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I attempt to solve an integer linear program (ILP) using the solver IBM ILOG CPLEX in C++. The solver states that the problem is infeasible and points out the index of a violated constraint. My question concerns the identification and analysis of this constraint in C++.

A manual approach to analyzing the constraint would be to export the problem to a text file using the function extractModel and look up the violated constraint in this file.

Preferably, I would like to get the index of the violated constraint in C++ and get as much information about this conflict as possible.

Currently, I am using the conflict refiner but do not get any useful information out of it. Specifically, I keep an IloRangeArray of all constraints I ever add to the model, call refineConflict for this array and then use the function getConflict to query (possibly) violated constraints. The result is that all constraints I ever added are possibly violated and no constraint is proved to be violated.

How can I access the index of the one constraint reported in the error message that states that the problem is infeasible?

Also, am I using the conflict refiner incorrectly? E.g. am I doing something wrong when I make copies of constraints that I add to the model in a separate array? (The copy constructor and assignment operator of certain classes in Cplex seem to have non-standard behavior that I do not understand.)

Any help is appreciated.

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1 Answer 1

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I've not tried to use the conflict refiner API. Probably should look into it... but I use the conflict refiner a lot in the standalone interactive CPLEX. I am not aware of any issues of keeping copies of the constraints in your own code - I have done it before in CPLEX & Concert with C++. It may be a conceptual misunderstanding of what the conflict refiner does...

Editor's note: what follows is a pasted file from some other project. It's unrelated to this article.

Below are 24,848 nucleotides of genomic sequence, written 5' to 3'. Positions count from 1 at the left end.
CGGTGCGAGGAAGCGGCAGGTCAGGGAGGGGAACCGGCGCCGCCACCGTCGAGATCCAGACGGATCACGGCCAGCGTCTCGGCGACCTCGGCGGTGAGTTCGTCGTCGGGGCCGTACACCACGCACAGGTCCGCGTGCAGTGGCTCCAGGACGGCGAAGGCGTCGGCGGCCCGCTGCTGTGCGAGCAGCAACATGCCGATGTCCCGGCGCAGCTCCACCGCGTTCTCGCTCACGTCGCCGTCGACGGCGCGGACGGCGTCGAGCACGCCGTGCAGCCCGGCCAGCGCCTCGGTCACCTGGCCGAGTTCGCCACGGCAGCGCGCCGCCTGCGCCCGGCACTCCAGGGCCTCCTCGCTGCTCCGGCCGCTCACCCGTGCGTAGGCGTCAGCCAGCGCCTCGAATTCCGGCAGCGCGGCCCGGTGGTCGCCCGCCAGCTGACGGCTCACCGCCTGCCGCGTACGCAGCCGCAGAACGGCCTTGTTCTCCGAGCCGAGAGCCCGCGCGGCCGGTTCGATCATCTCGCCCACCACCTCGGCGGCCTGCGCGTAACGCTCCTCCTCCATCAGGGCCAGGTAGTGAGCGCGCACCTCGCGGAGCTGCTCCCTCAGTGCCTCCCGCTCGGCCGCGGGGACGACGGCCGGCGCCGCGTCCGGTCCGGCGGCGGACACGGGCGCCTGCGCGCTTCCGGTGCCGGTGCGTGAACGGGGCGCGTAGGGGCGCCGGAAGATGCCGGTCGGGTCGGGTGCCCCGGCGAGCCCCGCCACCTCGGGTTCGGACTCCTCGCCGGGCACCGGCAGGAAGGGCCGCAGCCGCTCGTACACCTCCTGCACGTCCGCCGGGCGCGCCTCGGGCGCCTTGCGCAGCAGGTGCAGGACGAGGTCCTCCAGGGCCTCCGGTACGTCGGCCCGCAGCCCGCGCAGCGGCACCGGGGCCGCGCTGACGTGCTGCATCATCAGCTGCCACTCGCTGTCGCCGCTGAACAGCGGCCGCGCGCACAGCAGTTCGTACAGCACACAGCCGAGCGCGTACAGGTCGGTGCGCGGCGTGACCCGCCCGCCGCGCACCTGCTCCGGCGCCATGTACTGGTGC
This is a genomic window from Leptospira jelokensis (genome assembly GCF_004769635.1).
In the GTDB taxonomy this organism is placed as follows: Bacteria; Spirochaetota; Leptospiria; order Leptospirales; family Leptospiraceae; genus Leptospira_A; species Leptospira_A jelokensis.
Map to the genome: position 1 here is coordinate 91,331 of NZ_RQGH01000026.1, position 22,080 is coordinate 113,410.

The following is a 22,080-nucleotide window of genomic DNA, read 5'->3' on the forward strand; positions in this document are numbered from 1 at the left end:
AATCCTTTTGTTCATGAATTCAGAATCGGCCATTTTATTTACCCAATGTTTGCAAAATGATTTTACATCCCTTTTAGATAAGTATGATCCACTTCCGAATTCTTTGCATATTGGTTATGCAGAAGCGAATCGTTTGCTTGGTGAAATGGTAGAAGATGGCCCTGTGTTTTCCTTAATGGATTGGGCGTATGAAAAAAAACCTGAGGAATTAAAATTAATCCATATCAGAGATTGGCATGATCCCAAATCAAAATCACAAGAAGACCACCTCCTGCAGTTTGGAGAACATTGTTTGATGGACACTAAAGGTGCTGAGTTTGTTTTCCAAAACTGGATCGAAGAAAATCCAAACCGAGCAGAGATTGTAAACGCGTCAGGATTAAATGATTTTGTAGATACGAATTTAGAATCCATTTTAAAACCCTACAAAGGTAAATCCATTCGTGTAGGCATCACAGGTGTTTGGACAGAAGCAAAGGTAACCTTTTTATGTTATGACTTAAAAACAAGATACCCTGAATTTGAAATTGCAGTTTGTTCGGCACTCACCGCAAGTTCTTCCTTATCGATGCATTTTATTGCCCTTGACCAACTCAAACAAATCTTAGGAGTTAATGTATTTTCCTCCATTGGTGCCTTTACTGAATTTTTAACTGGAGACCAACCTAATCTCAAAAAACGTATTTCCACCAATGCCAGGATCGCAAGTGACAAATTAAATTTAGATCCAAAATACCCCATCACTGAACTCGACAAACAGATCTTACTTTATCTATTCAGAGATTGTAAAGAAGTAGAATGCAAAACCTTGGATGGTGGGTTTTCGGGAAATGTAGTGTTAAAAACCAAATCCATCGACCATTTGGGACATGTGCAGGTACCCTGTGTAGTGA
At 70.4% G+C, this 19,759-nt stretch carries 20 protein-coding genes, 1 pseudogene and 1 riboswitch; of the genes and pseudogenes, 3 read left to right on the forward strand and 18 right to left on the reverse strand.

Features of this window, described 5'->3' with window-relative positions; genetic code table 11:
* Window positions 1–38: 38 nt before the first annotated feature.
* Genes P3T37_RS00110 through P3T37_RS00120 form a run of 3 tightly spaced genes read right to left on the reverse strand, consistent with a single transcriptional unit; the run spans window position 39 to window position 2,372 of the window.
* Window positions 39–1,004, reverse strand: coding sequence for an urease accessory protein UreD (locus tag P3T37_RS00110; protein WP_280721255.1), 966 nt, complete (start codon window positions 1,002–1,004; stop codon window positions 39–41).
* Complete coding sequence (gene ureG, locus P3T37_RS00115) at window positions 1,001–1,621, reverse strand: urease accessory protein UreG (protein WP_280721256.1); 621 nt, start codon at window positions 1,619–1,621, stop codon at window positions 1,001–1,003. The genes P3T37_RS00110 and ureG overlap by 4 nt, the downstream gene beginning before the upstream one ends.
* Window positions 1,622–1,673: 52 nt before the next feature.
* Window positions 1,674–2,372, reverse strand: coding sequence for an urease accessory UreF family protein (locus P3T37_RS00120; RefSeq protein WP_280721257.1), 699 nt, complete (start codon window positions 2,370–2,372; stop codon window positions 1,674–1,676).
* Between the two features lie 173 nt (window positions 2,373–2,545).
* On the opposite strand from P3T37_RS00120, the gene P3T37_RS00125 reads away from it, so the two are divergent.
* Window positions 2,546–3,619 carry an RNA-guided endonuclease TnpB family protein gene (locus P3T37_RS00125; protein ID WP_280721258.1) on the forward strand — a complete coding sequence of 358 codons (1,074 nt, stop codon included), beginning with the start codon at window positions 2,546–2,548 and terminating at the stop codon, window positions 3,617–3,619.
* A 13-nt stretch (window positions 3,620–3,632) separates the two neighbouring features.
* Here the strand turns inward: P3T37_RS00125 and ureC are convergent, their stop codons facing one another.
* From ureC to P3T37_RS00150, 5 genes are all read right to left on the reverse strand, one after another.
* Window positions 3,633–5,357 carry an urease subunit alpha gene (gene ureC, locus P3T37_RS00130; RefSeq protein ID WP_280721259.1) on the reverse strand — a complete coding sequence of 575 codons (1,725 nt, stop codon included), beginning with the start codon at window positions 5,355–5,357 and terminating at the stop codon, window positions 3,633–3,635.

Remember that it is very rare to have a single identifiable infeasible constraint. It is much more common that there is a set of constraints that cannot be satisfied together, but if any of that set of constraints is removed then the rest are then feasible. This is usually called the "irreducible infeasible set".

Think for example of three constraints:

a >= b + 1
b >= c + 1
c >= a + 1

Clearly these three constraints cannot be satisfied simultaneously, but take any one away and the other two are then OK. It can be very hard to decide which constraint is wrong in some cases, and really depends on a deeper understanding of the problem and its model.

Anyway, try exporting the model as an LP, MPS or SAV format file and read it into the standalone CPLEX optimiser. Then optimise it - it should also fail with a reported infeasibility. Then run the conflict refiner and then display the computed (irreducible) infeasible set:

read fred.lp
optimize
conflict
display conflict all

I find that MPS files are better at preserving the full precision of the problem and are probably more portable to try with other solvers, but LP files are much more human-readable. The SAV file format is supposed to be the most accurate copy of what CPLEX has in memory, but is very opaque and rather CPLEX-specific. If your problem is clearly infeasible the LP format is probably nicer to work with, but if the problem is borderline infeasible you may get different behaviour from the LP file. It would probably help you a great deal if you name all your variables ad constraints too. Maybe just do the naming in debug builds or add a flag to control whether or not to do the additional naming.

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